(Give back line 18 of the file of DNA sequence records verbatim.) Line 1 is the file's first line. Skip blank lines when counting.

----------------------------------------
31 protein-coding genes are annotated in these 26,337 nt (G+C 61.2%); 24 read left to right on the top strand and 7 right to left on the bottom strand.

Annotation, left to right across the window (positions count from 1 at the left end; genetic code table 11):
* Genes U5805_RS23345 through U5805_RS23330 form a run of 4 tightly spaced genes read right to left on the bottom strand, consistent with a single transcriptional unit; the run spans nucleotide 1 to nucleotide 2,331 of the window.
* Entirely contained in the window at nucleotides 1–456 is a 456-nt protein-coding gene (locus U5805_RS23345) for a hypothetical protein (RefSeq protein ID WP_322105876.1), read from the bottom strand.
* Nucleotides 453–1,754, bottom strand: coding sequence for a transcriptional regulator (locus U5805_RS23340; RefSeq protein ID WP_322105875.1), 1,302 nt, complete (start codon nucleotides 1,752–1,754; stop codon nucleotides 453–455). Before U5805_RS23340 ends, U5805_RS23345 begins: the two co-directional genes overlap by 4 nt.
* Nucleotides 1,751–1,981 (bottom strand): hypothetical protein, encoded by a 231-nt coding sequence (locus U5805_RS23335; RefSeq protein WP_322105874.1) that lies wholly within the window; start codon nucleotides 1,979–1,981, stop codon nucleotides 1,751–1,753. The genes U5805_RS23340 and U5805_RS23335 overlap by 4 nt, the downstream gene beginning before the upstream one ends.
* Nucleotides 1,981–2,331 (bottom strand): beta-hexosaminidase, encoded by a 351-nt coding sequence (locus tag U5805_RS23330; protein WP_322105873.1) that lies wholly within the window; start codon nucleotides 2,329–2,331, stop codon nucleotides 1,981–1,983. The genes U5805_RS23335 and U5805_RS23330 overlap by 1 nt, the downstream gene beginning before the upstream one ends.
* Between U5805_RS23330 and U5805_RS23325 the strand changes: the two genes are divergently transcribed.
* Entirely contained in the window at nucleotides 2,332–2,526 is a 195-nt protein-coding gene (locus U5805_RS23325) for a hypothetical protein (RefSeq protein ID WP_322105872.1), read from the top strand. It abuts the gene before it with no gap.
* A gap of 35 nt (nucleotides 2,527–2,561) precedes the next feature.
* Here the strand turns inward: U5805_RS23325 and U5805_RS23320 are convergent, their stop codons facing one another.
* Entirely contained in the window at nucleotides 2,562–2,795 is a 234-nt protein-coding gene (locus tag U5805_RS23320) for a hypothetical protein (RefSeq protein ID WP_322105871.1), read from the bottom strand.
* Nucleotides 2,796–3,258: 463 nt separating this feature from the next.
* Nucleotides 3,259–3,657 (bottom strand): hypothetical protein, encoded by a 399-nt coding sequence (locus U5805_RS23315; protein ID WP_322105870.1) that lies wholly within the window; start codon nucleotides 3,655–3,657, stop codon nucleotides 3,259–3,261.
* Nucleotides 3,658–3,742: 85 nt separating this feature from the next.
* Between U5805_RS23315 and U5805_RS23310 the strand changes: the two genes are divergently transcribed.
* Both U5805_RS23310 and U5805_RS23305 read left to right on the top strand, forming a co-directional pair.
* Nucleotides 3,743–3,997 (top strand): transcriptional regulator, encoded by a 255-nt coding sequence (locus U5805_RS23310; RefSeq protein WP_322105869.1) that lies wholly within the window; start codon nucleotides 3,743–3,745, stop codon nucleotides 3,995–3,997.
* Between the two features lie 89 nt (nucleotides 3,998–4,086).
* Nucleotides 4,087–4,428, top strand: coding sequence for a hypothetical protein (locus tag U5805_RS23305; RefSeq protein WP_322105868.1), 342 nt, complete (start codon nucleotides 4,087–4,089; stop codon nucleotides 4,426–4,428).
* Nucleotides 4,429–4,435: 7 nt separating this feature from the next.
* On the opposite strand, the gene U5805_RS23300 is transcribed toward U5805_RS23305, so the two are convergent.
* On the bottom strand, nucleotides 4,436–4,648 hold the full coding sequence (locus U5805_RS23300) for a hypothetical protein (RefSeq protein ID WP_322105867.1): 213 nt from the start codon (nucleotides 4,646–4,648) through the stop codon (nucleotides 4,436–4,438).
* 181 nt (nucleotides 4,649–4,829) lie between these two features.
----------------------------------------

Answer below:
* Nucleotides 3,743–3,997 (top strand): transcriptional regulator, encoded by a 255-nt coding sequence (locus U5805_RS23310; RefSeq protein WP_322105869.1) that lies wholly within the window; start codon nucleotides 3,743–3,745, stop codon nucleotides 3,995–3,997.